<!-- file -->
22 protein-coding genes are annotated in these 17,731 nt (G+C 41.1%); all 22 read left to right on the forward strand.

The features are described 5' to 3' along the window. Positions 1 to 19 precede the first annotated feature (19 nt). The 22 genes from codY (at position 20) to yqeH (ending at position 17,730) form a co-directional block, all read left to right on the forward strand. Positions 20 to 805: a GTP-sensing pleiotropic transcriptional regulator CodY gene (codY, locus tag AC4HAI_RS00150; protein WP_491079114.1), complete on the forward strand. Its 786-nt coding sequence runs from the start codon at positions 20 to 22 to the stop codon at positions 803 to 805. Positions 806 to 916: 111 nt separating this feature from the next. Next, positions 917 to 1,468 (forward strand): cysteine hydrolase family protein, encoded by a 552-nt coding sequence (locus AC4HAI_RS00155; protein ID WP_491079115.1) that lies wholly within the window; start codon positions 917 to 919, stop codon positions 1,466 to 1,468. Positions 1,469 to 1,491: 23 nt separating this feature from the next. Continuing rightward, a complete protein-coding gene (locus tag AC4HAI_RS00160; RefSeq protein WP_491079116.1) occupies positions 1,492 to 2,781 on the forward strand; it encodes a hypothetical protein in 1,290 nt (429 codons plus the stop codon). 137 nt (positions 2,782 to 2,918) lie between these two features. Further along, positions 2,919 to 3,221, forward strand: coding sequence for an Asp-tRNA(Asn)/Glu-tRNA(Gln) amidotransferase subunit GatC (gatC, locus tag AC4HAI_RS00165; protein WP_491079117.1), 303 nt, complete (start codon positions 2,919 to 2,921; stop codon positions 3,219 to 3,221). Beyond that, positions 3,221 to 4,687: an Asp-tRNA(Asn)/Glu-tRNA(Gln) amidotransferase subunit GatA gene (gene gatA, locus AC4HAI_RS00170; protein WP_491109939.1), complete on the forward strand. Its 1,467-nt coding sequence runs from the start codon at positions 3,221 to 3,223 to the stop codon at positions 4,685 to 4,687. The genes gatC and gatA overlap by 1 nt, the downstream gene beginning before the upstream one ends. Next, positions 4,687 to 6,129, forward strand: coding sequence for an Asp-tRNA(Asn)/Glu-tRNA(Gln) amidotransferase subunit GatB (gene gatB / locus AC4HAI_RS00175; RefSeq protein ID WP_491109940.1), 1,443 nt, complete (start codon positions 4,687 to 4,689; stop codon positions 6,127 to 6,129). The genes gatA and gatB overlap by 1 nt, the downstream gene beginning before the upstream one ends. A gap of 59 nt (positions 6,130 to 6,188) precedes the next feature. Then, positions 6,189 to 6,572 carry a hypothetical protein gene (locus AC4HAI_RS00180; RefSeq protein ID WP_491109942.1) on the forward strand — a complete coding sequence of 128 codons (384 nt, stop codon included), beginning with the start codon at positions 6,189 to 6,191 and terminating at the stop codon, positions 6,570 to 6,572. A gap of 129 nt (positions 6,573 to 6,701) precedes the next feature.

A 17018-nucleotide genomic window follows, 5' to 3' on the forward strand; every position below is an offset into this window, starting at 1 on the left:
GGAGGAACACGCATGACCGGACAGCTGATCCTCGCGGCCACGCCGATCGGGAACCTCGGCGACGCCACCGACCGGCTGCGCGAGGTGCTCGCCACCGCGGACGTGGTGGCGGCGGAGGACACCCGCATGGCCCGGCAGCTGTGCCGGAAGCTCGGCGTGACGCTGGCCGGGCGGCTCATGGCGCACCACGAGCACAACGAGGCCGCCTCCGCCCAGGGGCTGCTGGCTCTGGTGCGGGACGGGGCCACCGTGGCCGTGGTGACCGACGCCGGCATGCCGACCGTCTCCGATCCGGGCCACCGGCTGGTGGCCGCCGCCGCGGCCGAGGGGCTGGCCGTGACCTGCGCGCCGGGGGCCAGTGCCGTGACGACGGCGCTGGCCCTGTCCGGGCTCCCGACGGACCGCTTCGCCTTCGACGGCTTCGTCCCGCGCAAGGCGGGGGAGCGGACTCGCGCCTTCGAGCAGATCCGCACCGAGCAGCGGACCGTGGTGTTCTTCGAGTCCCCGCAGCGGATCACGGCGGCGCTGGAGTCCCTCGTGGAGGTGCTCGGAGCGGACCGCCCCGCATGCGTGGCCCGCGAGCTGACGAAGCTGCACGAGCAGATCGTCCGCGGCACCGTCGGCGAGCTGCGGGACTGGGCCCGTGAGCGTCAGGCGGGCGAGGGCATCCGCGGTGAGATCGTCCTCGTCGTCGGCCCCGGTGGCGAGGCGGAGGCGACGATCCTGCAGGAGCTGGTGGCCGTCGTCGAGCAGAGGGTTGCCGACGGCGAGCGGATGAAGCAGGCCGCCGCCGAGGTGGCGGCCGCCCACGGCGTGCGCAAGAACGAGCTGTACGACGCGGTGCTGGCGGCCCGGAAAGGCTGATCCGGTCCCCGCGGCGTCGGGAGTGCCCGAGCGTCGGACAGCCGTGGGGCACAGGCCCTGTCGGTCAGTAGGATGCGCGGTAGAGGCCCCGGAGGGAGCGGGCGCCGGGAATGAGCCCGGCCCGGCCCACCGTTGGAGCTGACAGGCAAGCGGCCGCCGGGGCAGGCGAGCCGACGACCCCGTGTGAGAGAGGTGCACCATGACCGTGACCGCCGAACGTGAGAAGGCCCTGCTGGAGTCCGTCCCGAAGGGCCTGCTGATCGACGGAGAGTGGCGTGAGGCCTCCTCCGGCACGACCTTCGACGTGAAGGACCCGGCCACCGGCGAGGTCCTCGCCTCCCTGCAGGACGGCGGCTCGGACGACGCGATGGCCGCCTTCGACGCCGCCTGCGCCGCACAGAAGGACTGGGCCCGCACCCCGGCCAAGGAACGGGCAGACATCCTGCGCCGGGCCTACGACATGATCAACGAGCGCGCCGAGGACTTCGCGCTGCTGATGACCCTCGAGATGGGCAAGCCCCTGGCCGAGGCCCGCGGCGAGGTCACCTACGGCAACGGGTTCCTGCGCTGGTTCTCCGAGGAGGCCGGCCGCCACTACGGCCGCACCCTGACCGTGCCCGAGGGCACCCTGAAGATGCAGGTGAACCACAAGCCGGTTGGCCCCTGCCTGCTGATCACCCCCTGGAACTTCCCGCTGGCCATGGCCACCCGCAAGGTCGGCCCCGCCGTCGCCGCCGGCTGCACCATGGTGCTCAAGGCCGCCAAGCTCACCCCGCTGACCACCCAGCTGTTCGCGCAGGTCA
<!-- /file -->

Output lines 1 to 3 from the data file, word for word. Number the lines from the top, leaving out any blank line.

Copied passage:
22 protein-coding genes are annotated in these 17,731 nt (G+C 41.1%); all 22 read left to right on the forward strand.

The features are described 5' to 3' along the window. Positions 1 to 19 precede the first annotated feature (19 nt). The 22 genes from codY (at position 20) to yqeH (ending at position 17,730) form a co-directional block, all read left to right on the forward strand. Positions 20 to 805: a GTP-sensing pleiotropic transcriptional regulator CodY gene (codY, locus tag AC4HAI_RS00150; protein WP_491079114.1), complete on the forward strand. Its 786-nt coding sequence runs from the start codon at positions 20 to 22 to the stop codon at positions 803 to 805. Positions 806 to 916: 111 nt separating this feature from the next. Next, positions 917 to 1,468 (forward strand): cysteine hydrolase family protein, encoded by a 552-nt coding sequence (locus AC4HAI_RS00155; protein ID WP_491079115.1) that lies wholly within the window; start codon positions 917 to 919, stop codon positions 1,466 to 1,468. Positions 1,469 to 1,491: 23 nt separating this feature from the next. Continuing rightward, a complete protein-coding gene (locus tag AC4HAI_RS00160; RefSeq protein WP_491079116.1) occupies positions 1,492 to 2,781 on the forward strand; it encodes a hypothetical protein in 1,290 nt (429 codons plus the stop codon). 137 nt (positions 2,782 to 2,918) lie between these two features. Further along, positions 2,919 to 3,221, forward strand: coding sequence for an Asp-tRNA(Asn)/Glu-tRNA(Gln) amidotransferase subunit GatC (gatC, locus tag AC4HAI_RS00165; protein WP_491079117.1), 303 nt, complete (start codon positions 2,919 to 2,921; stop codon positions 3,219 to 3,221). Beyond that, positions 3,221 to 4,687: an Asp-tRNA(Asn)/Glu-tRNA(Gln) amidotransferase subunit GatA gene (gene gatA, locus AC4HAI_RS00170; protein WP_491109939.1), complete on the forward strand. Its 1,467-nt coding sequence runs from the start codon at positions 3,221 to 3,223 to the stop codon at positions 4,685 to 4,687. The genes gatC and gatA overlap by 1 nt, the downstream gene beginning before the upstream one ends. Next, positions 4,687 to 6,129, forward strand: coding sequence for an Asp-tRNA(Asn)/Glu-tRNA(Gln) amidotransferase subunit GatB (gene gatB / locus AC4HAI_RS00175; RefSeq protein ID WP_491109940.1), 1,443 nt, complete (start codon positions 4,687 to 4,689; stop codon positions 6,127 to 6,129). The genes gatA and gatB overlap by 1 nt, the downstream gene beginning before the upstream one ends. A gap of 59 nt (positions 6,130 to 6,188) precedes the next feature. Then, positions 6,189 to 6,572 carry a hypothetical protein gene (locus AC4HAI_RS00180; RefSeq protein ID WP_491109942.1) on the forward strand — a complete coding sequence of 128 codons (384 nt, stop codon included), beginning with the start codon at positions 6,189 to 6,191 and terminating at the stop codon, positions 6,570 to 6,572. A gap of 129 nt (positions 6,573 to 6,701) precedes the next feature.

A 17018-nucleotide genomic window follows, 5' to 3' on the forward strand; every position below is an offset into this window, starting at 1 on the left: